It's the 500th anniversary of the Reformation, and you want to read something to honor the occasion. Since there are as many books about Martin Luther as about Jesus, where do you even start? You can start with the PBS special if you prefer to watch the Reformation on television.

But the Reformation really was a textual revolution, so I highly recommend reading about it.

Here's a short list of solid reads. Of the making of books about Luther there is no end, but some really are better than others.

The Sturdy Biography: Read it if you want a comprehensive, fresh, and reliable look at the Reformer.


Post-colonial Luther: Reading Luther from the Margins



Brand Luther: Read if you want a unique take on Luther as a giant of social media and publishing


Fierce Luther: The Furious, Embattled Man Engaged in Spiritual Warfare


Katharina: Looking at Katharina and Martin as a couple leading the Reformation


The Graphic Novel Luther


In his own words: If you want to read one short but powerful text of Luther's

Tuesday, September 05, 2017

The Gospel of Matthew

A little bit of geek with your gospel this week. Please bear with me.

We follow the Revised Common Lectionary in our congregation and denomination. This is a three-year schedule of readings for Sunday worship. Over the course of three years, the congregation hears a lot (but not all) of the Bible, with a special focus on the gospels.

Year A is Matthew, year B is Mark, year C is Luke. John is mixed in over all three years. Often the lessons are connected to the season. Christmas lessons for Christmas. Easter lessons for Easter.

Then, from early summer until the beginning of the new church year (Advent), the lessons are typically straight through the middle section of the gospel for the year. In other words, if you worship through the summer and fall in our congregation, you make your way slowly from about Matthew 5 (the Sermon on the Mount) all the way to Matthew 22.

This slow engagement with one gospel. If you commit to it, it does something. You become familiar with the particular way the gospel-writer offers the story of Jesus.

There is real pleasure in it. As one of my favorite commentators on the gospels says, "There is sheer delight in rummaging around in the thoughts and words of God... it is exhilarating to be called to 'echo' God's words out into the larger world" (Frederick Dale Bruner).

When you attend closely to one gospel, you start to notice its unique characteristics. With Matthew, you might notice, for example, that it is written more directly for a Jewish audience than some of the other gospels. You might notice it uses a "kingdom of heaven" instead of "kingdom of God," likely out of respect for the Jewish tradition of not using the name of God. You might notice that Matthew is especially interested in telling the story of Jesus as fulfillment of the prophets, with as many as 130 Old Testament quotes and allusions in it. It's the only gospel that has the wise men.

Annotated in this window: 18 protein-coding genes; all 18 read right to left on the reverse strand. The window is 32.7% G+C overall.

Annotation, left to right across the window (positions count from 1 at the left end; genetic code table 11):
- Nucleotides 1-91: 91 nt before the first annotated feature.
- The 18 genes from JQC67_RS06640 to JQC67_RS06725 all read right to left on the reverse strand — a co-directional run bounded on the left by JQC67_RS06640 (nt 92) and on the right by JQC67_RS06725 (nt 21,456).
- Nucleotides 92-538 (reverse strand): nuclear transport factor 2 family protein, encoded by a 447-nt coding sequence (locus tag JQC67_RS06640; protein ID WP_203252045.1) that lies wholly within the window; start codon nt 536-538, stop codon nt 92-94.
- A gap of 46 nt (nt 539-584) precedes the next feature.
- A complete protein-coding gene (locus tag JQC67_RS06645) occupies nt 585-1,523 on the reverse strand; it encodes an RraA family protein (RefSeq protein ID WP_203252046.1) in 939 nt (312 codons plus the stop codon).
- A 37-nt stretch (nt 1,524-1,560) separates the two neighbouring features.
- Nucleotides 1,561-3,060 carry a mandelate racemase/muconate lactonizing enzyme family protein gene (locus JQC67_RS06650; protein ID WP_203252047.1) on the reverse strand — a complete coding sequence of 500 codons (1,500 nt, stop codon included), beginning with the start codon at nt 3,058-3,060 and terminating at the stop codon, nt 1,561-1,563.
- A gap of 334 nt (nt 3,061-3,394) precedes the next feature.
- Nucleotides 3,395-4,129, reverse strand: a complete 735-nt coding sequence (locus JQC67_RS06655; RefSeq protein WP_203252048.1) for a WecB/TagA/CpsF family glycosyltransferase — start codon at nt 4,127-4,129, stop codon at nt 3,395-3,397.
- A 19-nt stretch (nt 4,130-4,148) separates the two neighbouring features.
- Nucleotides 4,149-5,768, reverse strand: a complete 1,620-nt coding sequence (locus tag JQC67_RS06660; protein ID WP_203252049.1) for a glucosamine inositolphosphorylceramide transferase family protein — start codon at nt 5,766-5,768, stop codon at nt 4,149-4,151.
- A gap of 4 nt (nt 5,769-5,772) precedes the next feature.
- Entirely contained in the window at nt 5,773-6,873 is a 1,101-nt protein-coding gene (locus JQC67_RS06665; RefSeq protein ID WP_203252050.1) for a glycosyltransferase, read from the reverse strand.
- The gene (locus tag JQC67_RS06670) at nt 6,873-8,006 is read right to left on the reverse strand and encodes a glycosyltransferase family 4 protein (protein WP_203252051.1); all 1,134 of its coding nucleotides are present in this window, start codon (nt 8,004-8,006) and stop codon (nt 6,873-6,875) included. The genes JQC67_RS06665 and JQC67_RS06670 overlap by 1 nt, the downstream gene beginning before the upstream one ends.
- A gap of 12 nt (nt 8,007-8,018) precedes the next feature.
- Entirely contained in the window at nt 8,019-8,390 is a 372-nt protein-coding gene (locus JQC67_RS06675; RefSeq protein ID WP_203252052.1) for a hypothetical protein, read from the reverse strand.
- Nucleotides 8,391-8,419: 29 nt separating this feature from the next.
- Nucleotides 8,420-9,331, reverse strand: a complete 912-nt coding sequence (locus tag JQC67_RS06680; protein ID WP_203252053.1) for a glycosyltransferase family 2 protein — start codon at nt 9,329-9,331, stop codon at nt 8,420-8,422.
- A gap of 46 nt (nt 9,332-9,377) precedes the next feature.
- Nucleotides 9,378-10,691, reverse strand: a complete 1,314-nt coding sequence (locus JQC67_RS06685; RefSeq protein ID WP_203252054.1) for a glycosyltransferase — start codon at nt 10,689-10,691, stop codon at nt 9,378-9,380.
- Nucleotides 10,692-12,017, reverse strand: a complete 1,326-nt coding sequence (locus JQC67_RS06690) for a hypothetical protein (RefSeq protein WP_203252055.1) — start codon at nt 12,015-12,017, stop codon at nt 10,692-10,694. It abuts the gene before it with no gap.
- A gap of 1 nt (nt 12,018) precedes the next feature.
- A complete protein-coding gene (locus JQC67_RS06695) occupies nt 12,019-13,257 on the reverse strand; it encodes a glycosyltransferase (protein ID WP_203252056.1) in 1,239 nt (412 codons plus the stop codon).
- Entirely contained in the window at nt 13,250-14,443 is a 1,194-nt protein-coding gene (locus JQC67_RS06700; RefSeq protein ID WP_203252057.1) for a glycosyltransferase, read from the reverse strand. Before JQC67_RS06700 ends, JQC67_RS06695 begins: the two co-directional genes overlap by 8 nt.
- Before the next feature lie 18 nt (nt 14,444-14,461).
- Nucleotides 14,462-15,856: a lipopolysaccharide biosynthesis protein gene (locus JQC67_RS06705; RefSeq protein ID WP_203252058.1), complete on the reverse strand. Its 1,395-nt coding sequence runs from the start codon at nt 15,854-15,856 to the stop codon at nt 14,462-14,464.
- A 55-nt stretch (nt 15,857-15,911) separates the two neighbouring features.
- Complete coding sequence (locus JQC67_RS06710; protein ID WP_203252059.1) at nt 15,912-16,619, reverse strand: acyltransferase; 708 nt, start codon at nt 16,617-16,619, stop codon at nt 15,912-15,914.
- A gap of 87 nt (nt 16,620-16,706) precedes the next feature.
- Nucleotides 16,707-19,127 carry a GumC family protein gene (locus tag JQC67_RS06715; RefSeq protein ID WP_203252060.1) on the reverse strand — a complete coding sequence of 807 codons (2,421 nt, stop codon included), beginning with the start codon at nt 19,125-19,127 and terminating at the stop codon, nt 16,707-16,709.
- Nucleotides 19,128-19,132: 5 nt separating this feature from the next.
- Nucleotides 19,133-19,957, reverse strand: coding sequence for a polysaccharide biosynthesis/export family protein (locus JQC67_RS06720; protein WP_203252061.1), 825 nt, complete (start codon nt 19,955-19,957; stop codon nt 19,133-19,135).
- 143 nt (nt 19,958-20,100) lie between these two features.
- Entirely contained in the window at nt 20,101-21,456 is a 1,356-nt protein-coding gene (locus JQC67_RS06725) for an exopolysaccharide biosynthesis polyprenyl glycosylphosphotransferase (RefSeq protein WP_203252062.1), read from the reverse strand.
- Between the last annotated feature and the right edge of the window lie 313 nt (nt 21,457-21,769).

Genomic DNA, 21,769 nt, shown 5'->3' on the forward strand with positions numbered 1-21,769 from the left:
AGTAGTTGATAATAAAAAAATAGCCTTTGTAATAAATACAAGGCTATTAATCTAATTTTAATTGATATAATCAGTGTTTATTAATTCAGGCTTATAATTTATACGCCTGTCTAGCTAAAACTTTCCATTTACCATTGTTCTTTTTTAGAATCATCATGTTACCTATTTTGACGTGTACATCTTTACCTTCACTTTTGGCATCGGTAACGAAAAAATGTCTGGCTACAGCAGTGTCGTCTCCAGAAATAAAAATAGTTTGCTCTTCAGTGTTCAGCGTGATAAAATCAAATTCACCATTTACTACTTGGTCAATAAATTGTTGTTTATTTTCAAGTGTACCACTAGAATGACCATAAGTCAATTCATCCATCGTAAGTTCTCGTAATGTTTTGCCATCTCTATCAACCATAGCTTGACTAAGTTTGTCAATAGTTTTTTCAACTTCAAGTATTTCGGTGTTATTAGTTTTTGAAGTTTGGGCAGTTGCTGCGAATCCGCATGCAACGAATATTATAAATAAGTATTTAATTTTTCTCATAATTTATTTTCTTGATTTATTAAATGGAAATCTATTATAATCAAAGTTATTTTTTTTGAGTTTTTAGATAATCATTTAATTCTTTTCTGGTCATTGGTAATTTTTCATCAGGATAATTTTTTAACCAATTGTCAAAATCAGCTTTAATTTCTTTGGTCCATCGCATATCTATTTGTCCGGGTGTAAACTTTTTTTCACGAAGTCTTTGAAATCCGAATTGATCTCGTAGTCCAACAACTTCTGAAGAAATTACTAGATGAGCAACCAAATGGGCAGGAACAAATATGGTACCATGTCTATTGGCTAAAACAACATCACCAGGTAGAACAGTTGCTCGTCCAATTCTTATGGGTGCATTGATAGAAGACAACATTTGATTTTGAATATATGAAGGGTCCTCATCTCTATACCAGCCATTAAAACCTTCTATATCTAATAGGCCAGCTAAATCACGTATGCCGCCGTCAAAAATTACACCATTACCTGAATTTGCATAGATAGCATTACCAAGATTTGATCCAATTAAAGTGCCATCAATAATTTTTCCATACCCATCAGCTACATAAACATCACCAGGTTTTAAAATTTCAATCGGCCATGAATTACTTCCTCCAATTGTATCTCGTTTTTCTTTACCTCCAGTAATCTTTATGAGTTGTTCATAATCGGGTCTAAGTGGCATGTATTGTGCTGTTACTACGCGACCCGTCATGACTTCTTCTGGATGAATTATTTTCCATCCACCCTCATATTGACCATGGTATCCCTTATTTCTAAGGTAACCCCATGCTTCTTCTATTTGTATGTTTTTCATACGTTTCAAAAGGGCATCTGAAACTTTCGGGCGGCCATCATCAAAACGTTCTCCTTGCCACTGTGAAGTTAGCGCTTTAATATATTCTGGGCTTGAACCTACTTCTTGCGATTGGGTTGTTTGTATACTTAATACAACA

Also of importance for this week, Matthew is the only gospel where Jesus speaks explicitly about "the church" (Matthew 16:18 and 18:17).

Think of it this way. All your friends have met someone. Each of them comes to you separately and tells you about this amazing person they've met. Undoubtedly, their descriptions will differ, because each of them has a unique way of perceiving the world. And yet, if they all met the same person, that person will emerge in their multiple tellings, and in fact your perception of that person will be all the richer because all your friends described them.

This is what it is like to read the gospels. Each year, we sit and hear one of our friends tell us the story of Jesus. Then the next year we hear another perspective. Over time, we gain a deeper and fuller understanding of the one we follow.



The Silence (and Silencing) of the Clergy

According to my letter of call, my congregation called me to preach and teach. I guess this means I have to commit to saying things within hearing distance of others. 

Additionally, my letter indicates I'm called to do traditional pastor-like stuff: sacraments, worship, pastoral care, encourage others to ministry, etc. 

Then, as if the preaching and teaching weren't enough, it indicates I'm supposed to speak for justice in behalf of the poor and oppressed, and equip my congregation for witness and service, and guide the people of God in proclaiming God's love through word and deed.

I fully recognize there is a lot of action in there, lots of loving, ministering, sacramenting, etc. But you know, that letter of call is a lot about speaking and words! My words. The words of those in my congregation. The church is really a word-house. Words make a difference. A seriously huge difference, so much so that the Savior of the world is also referred to in our tradition as the Word.